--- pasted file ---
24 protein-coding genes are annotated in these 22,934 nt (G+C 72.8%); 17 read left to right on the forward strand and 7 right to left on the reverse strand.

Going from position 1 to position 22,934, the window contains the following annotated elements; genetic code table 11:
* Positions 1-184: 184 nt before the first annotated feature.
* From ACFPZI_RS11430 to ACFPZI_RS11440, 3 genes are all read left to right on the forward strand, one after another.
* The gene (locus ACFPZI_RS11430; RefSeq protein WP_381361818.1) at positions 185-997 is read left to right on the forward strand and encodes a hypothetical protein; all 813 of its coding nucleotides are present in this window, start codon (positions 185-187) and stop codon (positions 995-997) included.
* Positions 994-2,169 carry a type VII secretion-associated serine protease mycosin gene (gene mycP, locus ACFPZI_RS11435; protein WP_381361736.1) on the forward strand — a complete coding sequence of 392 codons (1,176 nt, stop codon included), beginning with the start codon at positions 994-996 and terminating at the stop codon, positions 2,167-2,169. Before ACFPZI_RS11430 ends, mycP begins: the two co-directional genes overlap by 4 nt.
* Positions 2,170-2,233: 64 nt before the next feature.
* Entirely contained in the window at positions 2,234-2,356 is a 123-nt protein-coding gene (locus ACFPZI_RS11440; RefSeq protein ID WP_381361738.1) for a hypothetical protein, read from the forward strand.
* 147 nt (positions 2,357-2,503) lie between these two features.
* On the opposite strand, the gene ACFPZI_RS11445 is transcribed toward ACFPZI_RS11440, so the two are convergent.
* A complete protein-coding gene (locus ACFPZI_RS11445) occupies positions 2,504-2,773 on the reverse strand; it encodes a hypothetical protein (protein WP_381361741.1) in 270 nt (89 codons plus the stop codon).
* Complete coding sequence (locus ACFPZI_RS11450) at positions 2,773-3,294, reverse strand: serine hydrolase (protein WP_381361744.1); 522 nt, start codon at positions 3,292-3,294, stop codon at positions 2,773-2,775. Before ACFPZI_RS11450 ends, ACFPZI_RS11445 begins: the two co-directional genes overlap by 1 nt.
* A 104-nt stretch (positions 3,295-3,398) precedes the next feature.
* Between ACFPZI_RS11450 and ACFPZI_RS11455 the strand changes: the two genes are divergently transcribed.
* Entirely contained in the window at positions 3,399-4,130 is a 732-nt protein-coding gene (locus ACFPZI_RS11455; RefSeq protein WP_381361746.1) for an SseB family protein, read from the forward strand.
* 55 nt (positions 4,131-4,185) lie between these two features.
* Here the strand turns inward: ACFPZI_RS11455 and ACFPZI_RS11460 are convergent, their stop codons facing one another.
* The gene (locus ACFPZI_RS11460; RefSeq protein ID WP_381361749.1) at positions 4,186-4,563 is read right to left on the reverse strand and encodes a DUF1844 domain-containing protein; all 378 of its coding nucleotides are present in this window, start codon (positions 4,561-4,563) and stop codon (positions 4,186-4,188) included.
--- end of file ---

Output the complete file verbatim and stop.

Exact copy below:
24 protein-coding genes are annotated in these 22,934 nt (G+C 72.8%); 17 read left to right on the forward strand and 7 right to left on the reverse strand.

Going from position 1 to position 22,934, the window contains the following annotated elements; genetic code table 11:
* Positions 1-184: 184 nt before the first annotated feature.
* From ACFPZI_RS11430 to ACFPZI_RS11440, 3 genes are all read left to right on the forward strand, one after another.
* The gene (locus ACFPZI_RS11430; RefSeq protein WP_381361818.1) at positions 185-997 is read left to right on the forward strand and encodes a hypothetical protein; all 813 of its coding nucleotides are present in this window, start codon (positions 185-187) and stop codon (positions 995-997) included.
* Positions 994-2,169 carry a type VII secretion-associated serine protease mycosin gene (gene mycP, locus ACFPZI_RS11435; protein WP_381361736.1) on the forward strand — a complete coding sequence of 392 codons (1,176 nt, stop codon included), beginning with the start codon at positions 994-996 and terminating at the stop codon, positions 2,167-2,169. Before ACFPZI_RS11430 ends, mycP begins: the two co-directional genes overlap by 4 nt.
* Positions 2,170-2,233: 64 nt before the next feature.
* Entirely contained in the window at positions 2,234-2,356 is a 123-nt protein-coding gene (locus ACFPZI_RS11440; RefSeq protein ID WP_381361738.1) for a hypothetical protein, read from the forward strand.
* 147 nt (positions 2,357-2,503) lie between these two features.
* On the opposite strand, the gene ACFPZI_RS11445 is transcribed toward ACFPZI_RS11440, so the two are convergent.
* A complete protein-coding gene (locus ACFPZI_RS11445) occupies positions 2,504-2,773 on the reverse strand; it encodes a hypothetical protein (protein WP_381361741.1) in 270 nt (89 codons plus the stop codon).
* Complete coding sequence (locus ACFPZI_RS11450) at positions 2,773-3,294, reverse strand: serine hydrolase (protein WP_381361744.1); 522 nt, start codon at positions 3,292-3,294, stop codon at positions 2,773-2,775. Before ACFPZI_RS11450 ends, ACFPZI_RS11445 begins: the two co-directional genes overlap by 1 nt.
* A 104-nt stretch (positions 3,295-3,398) precedes the next feature.
* Between ACFPZI_RS11450 and ACFPZI_RS11455 the strand changes: the two genes are divergently transcribed.
* Entirely contained in the window at positions 3,399-4,130 is a 732-nt protein-coding gene (locus ACFPZI_RS11455; RefSeq protein WP_381361746.1) for an SseB family protein, read from the forward strand.
* 55 nt (positions 4,131-4,185) lie between these two features.
* Here the strand turns inward: ACFPZI_RS11455 and ACFPZI_RS11460 are convergent, their stop codons facing one another.
* The gene (locus ACFPZI_RS11460; RefSeq protein ID WP_381361749.1) at positions 4,186-4,563 is read right to left on the reverse strand and encodes a DUF1844 domain-containing protein; all 378 of its coding nucleotides are present in this window, start codon (positions 4,561-4,563) and stop codon (positions 4,186-4,188) included.